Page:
Rehabilitation Exercises for Stroke Patients
While a stroke is not a death sentence, experiencing a stroke can be a devastating event for anyone.
It can be pretty shocking to realize that all the activities we take for granted daily are no longer within our abilities. Even more astonishing is the amount of mental and physical effort that coordinating our muscles will require.
When our bodies function normally, it can be easy to overlook the amount of muscular and mental strength that is required in that state.
Experiencing a stroke will make your world come crashing down around you. The inability to carry out activities of daily living and the need to constantly depend on other people can be especially difficult for people who are used to being independent.
The treatment you undergo after experiencing a stroke has three major goals;
- Preventing a recurrence of the stroke
- Regaining full function in the affected body parts
- Attaining a reasonable quality of life
In the battle to regain full function of your affected body parts, it is very important to come to the realization that function will not be restored in a day.
While it is important to work hard at physical therapy, you should always stay within the recommendation of your therapist to ensure you do not cause further damage to your body’s tissues.
Your physical therapist will likely have you working on the part of your body affected by the stroke as well as the unaffected part.
There are a few exercises that are generally recommended for stroke patients. These exercises are designed to have low impact on your joints and strengthen your body.
Exercises for the Legs
You will likely need a lot of support to carry out any leg exercises in the period directly after your stroke. Your physical therapist will likely begin with exercises that do not put any weight on the legs. This is because your mobility may be completely gone.
Your therapist will likely start you off with leg curls and move your legs through a range of motions (adduction, abduction, flexing, extending with support) for the first few days.
Even though it might be a little boring,repetition is your friend. You may have to do some exercises thousands of times and over again.
Afterward, he will likely progress you to standing and balance exercises. For this you are likely to need some form of support like a stool or a bench.
Your aim with this exercise is to restore some form of coordination, balance and strength to your legs.
Most of you exercises will include weight training, resistance training, strength training and active range of motion exercises.
Most of your exercises will need some form of support. Don’t be afraid to ask for help or to stop when you need it. Straining your body further will not do you any good.
Exercises for the Arms, Forearms and Hands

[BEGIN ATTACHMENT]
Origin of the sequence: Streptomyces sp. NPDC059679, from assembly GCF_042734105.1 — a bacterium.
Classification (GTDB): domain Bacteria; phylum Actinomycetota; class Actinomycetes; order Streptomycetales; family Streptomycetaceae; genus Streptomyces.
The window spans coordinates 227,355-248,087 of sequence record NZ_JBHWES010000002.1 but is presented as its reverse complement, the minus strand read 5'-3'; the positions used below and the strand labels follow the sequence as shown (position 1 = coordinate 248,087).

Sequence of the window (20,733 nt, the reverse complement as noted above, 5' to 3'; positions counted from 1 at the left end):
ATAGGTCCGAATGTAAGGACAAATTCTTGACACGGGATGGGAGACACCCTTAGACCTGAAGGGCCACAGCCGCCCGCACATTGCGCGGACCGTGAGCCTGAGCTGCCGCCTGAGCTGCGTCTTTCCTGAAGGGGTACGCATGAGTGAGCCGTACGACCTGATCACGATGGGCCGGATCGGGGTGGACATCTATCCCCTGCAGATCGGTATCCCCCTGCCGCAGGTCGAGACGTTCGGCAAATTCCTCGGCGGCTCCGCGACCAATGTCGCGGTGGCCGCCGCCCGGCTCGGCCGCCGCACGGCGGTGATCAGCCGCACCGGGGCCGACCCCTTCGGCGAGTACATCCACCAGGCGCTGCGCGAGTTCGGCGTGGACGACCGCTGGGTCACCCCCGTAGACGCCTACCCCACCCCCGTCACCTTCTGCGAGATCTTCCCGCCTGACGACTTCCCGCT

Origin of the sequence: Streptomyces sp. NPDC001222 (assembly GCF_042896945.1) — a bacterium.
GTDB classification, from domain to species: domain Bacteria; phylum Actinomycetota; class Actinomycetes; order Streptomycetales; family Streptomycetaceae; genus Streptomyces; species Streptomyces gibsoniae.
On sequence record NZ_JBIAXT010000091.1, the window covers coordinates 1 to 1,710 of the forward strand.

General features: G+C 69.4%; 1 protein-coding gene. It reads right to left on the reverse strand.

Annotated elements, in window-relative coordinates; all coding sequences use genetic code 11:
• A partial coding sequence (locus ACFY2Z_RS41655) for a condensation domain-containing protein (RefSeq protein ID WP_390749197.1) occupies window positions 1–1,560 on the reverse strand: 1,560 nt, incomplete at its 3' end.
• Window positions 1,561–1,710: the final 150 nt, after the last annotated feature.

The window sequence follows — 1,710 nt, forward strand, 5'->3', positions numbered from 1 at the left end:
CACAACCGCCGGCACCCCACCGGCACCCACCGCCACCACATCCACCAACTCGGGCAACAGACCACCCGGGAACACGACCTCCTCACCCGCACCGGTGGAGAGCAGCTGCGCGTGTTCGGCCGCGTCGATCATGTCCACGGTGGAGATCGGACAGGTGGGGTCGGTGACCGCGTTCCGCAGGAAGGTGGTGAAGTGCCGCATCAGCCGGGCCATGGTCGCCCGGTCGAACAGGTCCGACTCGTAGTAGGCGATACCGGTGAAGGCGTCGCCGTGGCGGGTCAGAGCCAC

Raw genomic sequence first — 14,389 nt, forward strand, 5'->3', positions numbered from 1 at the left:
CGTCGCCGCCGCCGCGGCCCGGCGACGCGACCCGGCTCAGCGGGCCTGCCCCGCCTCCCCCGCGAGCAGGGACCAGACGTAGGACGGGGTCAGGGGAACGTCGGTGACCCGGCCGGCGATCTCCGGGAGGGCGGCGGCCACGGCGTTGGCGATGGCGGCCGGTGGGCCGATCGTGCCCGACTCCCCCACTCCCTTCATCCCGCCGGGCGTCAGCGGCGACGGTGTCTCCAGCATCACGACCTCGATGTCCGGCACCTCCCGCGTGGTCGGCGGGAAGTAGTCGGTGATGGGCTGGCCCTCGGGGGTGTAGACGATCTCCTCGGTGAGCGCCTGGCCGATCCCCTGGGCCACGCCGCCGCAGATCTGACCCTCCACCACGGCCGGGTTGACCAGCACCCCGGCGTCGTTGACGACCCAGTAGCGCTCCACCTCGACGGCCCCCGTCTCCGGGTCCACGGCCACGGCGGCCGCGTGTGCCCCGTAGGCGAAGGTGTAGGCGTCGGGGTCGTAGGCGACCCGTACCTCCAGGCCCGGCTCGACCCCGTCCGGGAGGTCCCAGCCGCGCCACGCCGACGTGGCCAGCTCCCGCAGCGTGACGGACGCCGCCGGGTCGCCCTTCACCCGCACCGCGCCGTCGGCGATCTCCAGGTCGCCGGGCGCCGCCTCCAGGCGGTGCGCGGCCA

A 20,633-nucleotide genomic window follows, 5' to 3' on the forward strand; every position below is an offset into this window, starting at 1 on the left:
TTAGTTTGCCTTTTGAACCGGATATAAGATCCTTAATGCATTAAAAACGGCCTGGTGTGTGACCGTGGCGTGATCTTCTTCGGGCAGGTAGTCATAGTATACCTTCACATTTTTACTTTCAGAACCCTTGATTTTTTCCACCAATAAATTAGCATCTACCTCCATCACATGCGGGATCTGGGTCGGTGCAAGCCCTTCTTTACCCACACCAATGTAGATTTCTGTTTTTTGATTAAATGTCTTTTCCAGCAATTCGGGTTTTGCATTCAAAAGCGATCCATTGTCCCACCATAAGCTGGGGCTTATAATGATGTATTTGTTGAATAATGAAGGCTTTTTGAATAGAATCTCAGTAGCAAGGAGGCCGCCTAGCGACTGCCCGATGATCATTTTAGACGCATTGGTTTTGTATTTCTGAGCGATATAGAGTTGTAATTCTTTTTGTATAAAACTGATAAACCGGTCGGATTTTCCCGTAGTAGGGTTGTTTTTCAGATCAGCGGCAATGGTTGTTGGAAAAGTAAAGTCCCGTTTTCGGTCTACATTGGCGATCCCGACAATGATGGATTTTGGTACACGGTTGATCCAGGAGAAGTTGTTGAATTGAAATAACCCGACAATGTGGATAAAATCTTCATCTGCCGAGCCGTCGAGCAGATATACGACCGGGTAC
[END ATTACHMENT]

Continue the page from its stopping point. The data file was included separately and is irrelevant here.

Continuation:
Your exercises will involve a lot of stretching. Stretching the inner arms, forearms, wrist and core at the same time can help improve coordination and strength.
If there is weakness in the arms, these exercises may need to be done with the assistance of someone else for a while.
In addition to this, you can also do seated pushups, weight training, balancing, gross motor skills exercises and scapula movement exercises as you get more advanced.
Try as much as possible to perform these exercises within the limits provided by your physical therapist. As your progress becomes more visible, your therapist will also increase the intensity and duration of your exercise regimen.
Exercises for Core Strength
You will have to engage in exercises to strengthen your core. Some exercises your therapist will recommend include bridging, strength training, light balancing and seated pushups.
One way to strengthen the part of your core affected by the stroke is to do forced exercises that engage the affected part. Basically, try to use that part as much as possible within reason.
In addition to these forms of exercise, you can also engage in balance exercises.
Exercises for the Eyes and Facial Muscles
If the control you have of your eyes and face was affected by the stroke, you may need to work on these as well. While eye exercises are often overlooked in rehabilitation, they can be very important to achieving a better field of vision and reducing visual impairment.
Always ask your therapist about eye movement exercises if you are having trouble after your stroke.
Though the exercises your therapist recommends may seem a little silly, try to have some faith and do them religiously.
In the same vein, you may need to work on swallowing, speech and cognitive function. Your therapist may have experience in these areas or may refer you to someone else.
Therapy for strokes that cause these kinds of impairment will involve some sensory reeducation, memory and cognitive exercises, etc.
You may not believe it now but people make full recoveries from stroke and get even healthier in the process. Remember to always work with a licensed physical therapist to ensure proper recovery and prevent further damage.
Remember, your goal is not just recovery but preventing a recurrence and restoring quality of life. Visit FlintFit for expert guidance and help.